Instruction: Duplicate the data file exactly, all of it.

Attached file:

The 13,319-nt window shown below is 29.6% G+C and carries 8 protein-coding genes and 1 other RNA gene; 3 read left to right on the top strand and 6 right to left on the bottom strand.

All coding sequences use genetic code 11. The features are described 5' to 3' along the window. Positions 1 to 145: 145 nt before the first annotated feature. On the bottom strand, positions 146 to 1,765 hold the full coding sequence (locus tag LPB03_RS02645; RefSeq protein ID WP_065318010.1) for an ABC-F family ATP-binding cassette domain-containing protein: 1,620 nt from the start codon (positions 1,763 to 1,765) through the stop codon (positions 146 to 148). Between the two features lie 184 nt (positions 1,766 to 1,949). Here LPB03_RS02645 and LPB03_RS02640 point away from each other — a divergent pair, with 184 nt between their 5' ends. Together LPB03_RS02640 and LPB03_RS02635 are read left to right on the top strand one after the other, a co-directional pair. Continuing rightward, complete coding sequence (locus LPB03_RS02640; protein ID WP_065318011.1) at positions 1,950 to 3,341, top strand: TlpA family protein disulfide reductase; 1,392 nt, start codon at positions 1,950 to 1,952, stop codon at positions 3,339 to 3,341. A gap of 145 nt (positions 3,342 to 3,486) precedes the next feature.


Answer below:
The 13,319-nt window shown below is 29.6% G+C and carries 8 protein-coding genes and 1 other RNA gene; 3 read left to right on the top strand and 6 right to left on the bottom strand.

All coding sequences use genetic code 11. The features are described 5' to 3' along the window. Positions 1 to 145: 145 nt before the first annotated feature. On the bottom strand, positions 146 to 1,765 hold the full coding sequence (locus tag LPB03_RS02645; RefSeq protein ID WP_065318010.1) for an ABC-F family ATP-binding cassette domain-containing protein: 1,620 nt from the start codon (positions 1,763 to 1,765) through the stop codon (positions 146 to 148). Between the two features lie 184 nt (positions 1,766 to 1,949). Here LPB03_RS02645 and LPB03_RS02640 point away from each other — a divergent pair, with 184 nt between their 5' ends. Together LPB03_RS02640 and LPB03_RS02635 are read left to right on the top strand one after the other, a co-directional pair. Continuing rightward, complete coding sequence (locus LPB03_RS02640; protein ID WP_065318011.1) at positions 1,950 to 3,341, top strand: TlpA family protein disulfide reductase; 1,392 nt, start codon at positions 1,950 to 1,952, stop codon at positions 3,339 to 3,341. A gap of 145 nt (positions 3,342 to 3,486) precedes the next feature.